That makes me think that the two symptoms are not related but a evidence of two separate problems.

Do you have stock gauges on the bike? If so, any evidence of overheating?

Does your bike have stock CDI system? If so it may be a good idea to check the resistance on the stator and pick ups and advancer coils both cold and hot. Same goes for the ignition coils.
 
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Nothing in your description indicates a looming electrical failure. Electrical faults usually increase with heat, rather than decrease.
The rpm jumps up when the second cylinder begins to fire. Starting on one cylinder might result from a weak pulser or coil, but it's more likely a constricted idle jet on one side. My GL650 does the same on cold starts, but I haven't gone through the carbs yet.
I suspect the loud click is post ignition of unburned fuel in the top of the header. My 650 does that, too.
I confirm the "click" when second cylinder comes on line. I've assumed it was an exhaust backfire from lean mixture. I've heard it from bikes with clogged fuel line to one carb. My '81 GL has done that every cold start for 15 years.
 

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Discussion Starter · #19 ·
Everyone, I apologize for the delayed response. I got the bike up and running and the original problems have been fixed! Sorry to say that I'm not sure what the exact solution to the problem was. But thank you all for the advice.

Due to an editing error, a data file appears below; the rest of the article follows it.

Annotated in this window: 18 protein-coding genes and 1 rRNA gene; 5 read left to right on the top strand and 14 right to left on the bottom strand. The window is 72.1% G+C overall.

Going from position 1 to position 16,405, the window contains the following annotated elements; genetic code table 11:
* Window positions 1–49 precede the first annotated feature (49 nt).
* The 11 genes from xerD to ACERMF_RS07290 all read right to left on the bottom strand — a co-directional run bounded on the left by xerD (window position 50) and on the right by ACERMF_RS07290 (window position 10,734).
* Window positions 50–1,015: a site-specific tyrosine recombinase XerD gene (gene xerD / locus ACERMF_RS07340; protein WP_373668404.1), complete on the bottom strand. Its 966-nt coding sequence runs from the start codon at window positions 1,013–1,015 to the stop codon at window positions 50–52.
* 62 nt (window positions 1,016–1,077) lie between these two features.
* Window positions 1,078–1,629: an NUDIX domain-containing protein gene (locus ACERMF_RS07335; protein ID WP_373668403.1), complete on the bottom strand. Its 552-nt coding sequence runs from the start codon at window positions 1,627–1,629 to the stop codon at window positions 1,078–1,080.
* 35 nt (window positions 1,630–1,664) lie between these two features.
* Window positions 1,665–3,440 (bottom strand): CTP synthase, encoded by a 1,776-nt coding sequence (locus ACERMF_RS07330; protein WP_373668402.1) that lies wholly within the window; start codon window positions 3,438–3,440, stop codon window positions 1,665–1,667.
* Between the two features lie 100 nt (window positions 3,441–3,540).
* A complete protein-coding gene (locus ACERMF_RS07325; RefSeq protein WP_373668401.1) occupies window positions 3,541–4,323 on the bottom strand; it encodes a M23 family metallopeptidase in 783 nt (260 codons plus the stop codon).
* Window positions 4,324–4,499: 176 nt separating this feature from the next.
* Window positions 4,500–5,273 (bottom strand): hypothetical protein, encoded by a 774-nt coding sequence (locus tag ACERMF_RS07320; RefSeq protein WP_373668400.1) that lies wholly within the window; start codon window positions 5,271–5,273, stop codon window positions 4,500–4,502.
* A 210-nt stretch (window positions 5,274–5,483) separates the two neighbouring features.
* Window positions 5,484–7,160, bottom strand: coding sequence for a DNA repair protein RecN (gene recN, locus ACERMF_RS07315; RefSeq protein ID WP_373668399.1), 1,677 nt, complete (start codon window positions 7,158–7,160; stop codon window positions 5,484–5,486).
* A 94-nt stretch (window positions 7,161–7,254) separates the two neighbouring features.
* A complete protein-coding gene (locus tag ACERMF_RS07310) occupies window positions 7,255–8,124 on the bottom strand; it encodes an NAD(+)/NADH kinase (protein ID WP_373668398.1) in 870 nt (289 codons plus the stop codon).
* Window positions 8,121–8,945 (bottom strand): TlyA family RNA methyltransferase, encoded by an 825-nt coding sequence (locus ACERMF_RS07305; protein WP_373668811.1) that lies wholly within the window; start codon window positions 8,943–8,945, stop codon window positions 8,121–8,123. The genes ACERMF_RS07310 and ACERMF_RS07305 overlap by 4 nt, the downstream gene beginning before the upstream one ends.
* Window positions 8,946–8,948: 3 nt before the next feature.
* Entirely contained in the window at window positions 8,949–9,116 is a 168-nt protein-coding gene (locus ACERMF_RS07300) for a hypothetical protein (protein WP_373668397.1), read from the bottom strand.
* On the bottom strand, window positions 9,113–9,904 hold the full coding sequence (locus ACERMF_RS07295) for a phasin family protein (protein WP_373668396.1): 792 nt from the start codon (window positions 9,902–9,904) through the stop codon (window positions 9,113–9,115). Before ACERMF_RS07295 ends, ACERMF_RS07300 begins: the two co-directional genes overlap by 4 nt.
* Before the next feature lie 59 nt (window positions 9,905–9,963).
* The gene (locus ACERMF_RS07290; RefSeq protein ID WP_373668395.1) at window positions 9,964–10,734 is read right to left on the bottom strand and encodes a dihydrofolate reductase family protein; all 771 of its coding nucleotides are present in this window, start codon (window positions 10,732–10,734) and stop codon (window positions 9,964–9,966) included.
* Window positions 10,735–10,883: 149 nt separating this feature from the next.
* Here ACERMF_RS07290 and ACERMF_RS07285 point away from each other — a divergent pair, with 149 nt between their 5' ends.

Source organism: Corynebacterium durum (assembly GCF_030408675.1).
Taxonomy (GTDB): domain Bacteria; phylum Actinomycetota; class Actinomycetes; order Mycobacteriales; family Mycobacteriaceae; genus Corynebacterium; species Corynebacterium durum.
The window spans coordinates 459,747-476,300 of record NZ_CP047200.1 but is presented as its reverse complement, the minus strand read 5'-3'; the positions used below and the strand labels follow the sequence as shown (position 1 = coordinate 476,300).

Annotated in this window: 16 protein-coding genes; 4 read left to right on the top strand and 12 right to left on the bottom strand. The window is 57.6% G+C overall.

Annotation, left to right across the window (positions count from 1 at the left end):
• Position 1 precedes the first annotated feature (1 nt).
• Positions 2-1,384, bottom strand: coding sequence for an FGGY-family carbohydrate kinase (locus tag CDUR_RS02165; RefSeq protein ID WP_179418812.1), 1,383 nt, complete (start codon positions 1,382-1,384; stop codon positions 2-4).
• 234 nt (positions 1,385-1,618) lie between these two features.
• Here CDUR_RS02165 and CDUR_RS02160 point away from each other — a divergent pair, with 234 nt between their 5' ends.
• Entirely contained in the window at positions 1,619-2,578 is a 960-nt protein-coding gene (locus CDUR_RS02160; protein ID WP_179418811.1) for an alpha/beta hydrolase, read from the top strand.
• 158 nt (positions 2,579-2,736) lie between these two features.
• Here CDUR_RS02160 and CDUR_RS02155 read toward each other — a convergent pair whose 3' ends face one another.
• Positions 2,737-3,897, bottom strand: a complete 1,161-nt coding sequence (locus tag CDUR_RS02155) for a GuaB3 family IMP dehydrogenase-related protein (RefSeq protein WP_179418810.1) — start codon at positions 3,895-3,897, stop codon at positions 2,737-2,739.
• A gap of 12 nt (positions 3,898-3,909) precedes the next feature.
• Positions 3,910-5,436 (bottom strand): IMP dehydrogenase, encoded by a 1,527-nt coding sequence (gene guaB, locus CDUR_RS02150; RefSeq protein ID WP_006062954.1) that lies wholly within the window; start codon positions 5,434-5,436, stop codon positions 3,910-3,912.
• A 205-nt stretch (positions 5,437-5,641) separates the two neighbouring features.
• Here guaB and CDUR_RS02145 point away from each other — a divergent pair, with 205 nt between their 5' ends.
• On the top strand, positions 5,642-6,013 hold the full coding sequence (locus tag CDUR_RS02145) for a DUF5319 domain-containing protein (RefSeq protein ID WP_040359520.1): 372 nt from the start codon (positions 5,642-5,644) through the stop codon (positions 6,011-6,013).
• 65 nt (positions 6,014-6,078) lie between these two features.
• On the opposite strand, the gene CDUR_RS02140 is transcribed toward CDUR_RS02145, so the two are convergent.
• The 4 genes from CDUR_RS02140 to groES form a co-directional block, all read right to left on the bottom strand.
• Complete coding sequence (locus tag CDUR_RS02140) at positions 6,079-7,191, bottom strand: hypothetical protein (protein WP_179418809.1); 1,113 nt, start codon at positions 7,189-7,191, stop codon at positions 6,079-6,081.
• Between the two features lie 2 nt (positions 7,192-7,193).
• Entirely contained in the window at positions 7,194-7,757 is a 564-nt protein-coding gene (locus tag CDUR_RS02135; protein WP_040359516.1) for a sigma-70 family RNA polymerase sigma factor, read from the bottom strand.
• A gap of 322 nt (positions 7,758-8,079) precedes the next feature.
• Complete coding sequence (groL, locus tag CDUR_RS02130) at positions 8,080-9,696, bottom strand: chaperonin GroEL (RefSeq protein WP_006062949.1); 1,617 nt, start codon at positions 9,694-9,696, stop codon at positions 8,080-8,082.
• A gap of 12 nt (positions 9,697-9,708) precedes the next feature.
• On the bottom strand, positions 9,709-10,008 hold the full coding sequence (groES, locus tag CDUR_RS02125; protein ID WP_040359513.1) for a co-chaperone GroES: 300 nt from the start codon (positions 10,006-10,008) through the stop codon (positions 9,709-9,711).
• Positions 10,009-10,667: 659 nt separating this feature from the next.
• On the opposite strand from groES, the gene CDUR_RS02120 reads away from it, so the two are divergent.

I do have a more recent problem with the carbs. Right before going on a ride, I turned the fuel to "on" only to have fuel start leaking out of the carbs.
Musical instrument Automotive tire Automotive exhaust Wind instrument Rim

Motor vehicle Automotive tire Automotive design Automotive exterior Auto part


I only just started removing it and decided to take a picture and see if anyone has any advice before I went too crazy.
Automotive tire Motor vehicle Hood Gas Auto part

Here's another picture.

Any help would be appreciated! Thank you all in advance!
 

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Your float needle valve is not sealing properly. Your overflow tube and drain may also be blocked as fuel should not rise to the level of the vent tube.
Try to flush the needle valve and seat by turning off the petcock and draining the float bowl. then turn on the petcock. The in rush of fuel may clear debris.
If the float is stuck tapping the float bowl may free it.